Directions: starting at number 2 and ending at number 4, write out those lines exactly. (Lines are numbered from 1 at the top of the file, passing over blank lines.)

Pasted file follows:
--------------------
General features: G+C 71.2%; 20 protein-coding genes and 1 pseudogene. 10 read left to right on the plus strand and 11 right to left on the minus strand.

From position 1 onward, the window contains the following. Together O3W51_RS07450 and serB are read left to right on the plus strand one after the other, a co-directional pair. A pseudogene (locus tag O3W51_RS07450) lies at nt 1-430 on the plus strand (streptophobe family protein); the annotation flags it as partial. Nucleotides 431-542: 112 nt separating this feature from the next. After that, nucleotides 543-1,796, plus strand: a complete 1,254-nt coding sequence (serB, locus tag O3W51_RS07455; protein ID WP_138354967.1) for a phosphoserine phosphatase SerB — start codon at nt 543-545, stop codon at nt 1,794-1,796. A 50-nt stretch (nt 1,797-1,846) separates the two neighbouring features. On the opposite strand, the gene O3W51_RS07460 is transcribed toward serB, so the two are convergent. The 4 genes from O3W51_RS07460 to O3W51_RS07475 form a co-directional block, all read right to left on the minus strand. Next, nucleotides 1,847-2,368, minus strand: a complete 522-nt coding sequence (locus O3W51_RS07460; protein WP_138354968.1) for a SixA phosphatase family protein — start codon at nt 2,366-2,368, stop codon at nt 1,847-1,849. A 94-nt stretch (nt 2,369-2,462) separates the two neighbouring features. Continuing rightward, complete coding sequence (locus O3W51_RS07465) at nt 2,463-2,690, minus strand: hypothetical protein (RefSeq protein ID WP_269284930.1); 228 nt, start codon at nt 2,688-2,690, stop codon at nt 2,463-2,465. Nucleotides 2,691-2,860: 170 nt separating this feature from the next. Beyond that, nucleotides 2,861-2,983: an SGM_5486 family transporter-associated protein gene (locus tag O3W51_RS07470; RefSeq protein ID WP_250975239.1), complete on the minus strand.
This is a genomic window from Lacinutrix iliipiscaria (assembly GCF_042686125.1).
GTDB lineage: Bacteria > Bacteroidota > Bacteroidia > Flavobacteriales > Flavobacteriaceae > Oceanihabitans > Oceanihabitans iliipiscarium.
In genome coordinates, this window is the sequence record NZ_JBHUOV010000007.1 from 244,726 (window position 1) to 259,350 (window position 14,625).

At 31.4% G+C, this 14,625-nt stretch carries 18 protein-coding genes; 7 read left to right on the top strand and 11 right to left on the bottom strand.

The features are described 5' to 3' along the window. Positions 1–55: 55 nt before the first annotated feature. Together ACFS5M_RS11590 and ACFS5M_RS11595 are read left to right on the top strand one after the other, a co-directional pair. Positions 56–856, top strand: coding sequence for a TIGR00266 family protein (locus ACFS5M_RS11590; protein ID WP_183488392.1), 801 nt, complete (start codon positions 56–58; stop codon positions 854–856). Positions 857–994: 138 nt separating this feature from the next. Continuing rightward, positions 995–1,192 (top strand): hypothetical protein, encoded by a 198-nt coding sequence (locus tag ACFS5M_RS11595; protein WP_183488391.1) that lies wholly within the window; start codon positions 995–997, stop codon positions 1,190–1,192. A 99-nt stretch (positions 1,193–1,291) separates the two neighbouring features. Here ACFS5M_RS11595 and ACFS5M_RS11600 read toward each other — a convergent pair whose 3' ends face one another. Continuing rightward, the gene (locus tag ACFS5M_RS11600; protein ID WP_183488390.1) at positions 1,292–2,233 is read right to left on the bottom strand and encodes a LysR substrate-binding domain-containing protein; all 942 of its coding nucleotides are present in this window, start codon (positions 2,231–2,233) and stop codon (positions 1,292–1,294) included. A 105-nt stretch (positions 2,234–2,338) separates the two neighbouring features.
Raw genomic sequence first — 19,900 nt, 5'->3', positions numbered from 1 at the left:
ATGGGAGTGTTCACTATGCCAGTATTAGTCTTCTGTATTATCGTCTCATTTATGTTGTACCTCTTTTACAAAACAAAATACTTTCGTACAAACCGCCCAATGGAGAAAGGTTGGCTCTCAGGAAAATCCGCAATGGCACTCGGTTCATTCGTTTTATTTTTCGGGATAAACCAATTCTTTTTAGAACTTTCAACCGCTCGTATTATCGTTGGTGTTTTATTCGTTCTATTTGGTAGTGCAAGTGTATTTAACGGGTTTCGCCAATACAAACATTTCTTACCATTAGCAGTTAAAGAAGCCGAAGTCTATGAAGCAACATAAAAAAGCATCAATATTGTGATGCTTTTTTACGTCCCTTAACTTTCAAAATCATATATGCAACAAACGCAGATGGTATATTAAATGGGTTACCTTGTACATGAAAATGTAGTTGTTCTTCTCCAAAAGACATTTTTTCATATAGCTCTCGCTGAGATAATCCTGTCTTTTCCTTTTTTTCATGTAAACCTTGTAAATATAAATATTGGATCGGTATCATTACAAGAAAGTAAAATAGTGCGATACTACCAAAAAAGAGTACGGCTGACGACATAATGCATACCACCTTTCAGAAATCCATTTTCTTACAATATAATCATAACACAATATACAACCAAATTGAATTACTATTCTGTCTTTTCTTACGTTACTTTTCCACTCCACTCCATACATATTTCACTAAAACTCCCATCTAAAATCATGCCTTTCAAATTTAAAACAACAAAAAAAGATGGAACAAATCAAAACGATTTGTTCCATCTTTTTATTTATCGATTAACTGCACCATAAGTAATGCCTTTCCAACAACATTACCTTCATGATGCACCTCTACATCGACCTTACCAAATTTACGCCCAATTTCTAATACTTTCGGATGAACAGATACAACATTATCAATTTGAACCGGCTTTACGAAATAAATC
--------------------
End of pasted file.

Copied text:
From position 1 onward, the window contains the following. Together O3W51_RS07450 and serB are read left to right on the plus strand one after the other, a co-directional pair. A pseudogene (locus tag O3W51_RS07450) lies at nt 1-430 on the plus strand (streptophobe family protein); the annotation flags it as partial. Nucleotides 431-542: 112 nt separating this feature from the next. After that, nucleotides 543-1,796, plus strand: a complete 1,254-nt coding sequence (serB, locus tag O3W51_RS07455; protein ID WP_138354967.1) for a phosphoserine phosphatase SerB — start codon at nt 543-545, stop codon at nt 1,794-1,796. A 50-nt stretch (nt 1,797-1,846) separates the two neighbouring features. On the opposite strand, the gene O3W51_RS07460 is transcribed toward serB, so the two are convergent. The 4 genes from O3W51_RS07460 to O3W51_RS07475 form a co-directional block, all read right to left on the minus strand. Next, nucleotides 1,847-2,368, minus strand: a complete 522-nt coding sequence (locus O3W51_RS07460; protein WP_138354968.1) for a SixA phosphatase family protein — start codon at nt 2,366-2,368, stop codon at nt 1,847-1,849. A 94-nt stretch (nt 2,369-2,462) separates the two neighbouring features. Continuing rightward, complete coding sequence (locus O3W51_RS07465) at nt 2,463-2,690, minus strand: hypothetical protein (RefSeq protein ID WP_269284930.1); 228 nt, start codon at nt 2,688-2,690, stop codon at nt 2,463-2,465. Nucleotides 2,691-2,860: 170 nt separating this feature from the next. Beyond that, nucleotides 2,861-2,983: an SGM_5486 family transporter-associated protein gene (locus tag O3W51_RS07470; RefSeq protein ID WP_250975239.1), complete on the minus strand.
This is a genomic window from Lacinutrix iliipiscaria (assembly GCF_042686125.1).
GTDB lineage: Bacteria > Bacteroidota > Bacteroidia > Flavobacteriales > Flavobacteriaceae > Oceanihabitans > Oceanihabitans iliipiscarium.